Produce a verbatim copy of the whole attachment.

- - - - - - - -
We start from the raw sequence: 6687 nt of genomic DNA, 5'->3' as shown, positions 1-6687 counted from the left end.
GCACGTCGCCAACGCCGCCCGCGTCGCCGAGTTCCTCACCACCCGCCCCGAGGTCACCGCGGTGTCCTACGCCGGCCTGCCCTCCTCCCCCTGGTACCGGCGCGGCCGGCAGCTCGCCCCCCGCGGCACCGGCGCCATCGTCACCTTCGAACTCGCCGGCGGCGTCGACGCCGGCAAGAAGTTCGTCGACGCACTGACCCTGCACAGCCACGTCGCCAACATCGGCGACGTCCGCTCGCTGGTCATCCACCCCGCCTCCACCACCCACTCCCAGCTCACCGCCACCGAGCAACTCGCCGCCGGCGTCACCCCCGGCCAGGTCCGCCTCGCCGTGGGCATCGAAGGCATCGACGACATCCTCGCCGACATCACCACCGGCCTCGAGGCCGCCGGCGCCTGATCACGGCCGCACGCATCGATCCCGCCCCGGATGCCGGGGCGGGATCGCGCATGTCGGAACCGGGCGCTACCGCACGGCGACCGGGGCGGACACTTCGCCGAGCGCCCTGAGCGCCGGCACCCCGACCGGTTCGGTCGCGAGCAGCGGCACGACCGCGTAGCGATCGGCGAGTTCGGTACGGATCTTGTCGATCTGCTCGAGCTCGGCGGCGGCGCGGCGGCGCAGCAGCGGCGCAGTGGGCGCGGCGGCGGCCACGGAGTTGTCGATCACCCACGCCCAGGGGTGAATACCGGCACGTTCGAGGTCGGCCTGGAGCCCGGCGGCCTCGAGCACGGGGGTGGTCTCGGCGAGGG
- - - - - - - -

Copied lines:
We start from the raw sequence: 6687 nt of genomic DNA, 5'->3' as shown, positions 1-6687 counted from the left end.
GCACGTCGCCAACGCCGCCCGCGTCGCCGAGTTCCTCACCACCCGCCCCGAGGTCACCGCGGTGTCCTACGCCGGCCTGCCCTCCTCCCCCTGGTACCGGCGCGGCCGGCAGCTCGCCCCCCGCGGCACCGGCGCCATCGTCACCTTCGAACTCGCCGGCGGCGTCGACGCCGGCAAGAAGTTCGTCGACGCACTGACCCTGCACAGCCACGTCGCCAACATCGGCGACGTCCGCTCGCTGGTCATCCACCCCGCCTCCACCACCCACTCCCAGCTCACCGCCACCGAGCAACTCGCCGCCGGCGTCACCCCCGGCCAGGTCCGCCTCGCCGTGGGCATCGAAGGCATCGACGACATCCTCGCCGACATCACCACCGGCCTCGAGGCCGCCGGCGCCTGATCACGGCCGCACGCATCGATCCCGCCCCGGATGCCGGGGCGGGATCGCGCATGTCGGAACCGGGCGCTACCGCACGGCGACCGGGGCGGACACTTCGCCGAGCGCCCTGAGCGCCGGCACCCCGACCGGTTCGGTCGCGAGCAGCGGCACGACCGCGTAGCGATCGGCGAGTTCGGTACGGATCTTGTCGATCTGCTCGAGCTCGGCGGCGGCGCGGCGGCGCAGCAGCGGCGCAGTGGGCGCGGCGGCGGCCACGGAGTTGTCGATCACCCACGCCCAGGGGTGAATACCGGCACGTTCGAGGTCGGCCTGGAGCCCGGCGGCCTCGAGCACGGGGGTGGTCTCGGCGAGGG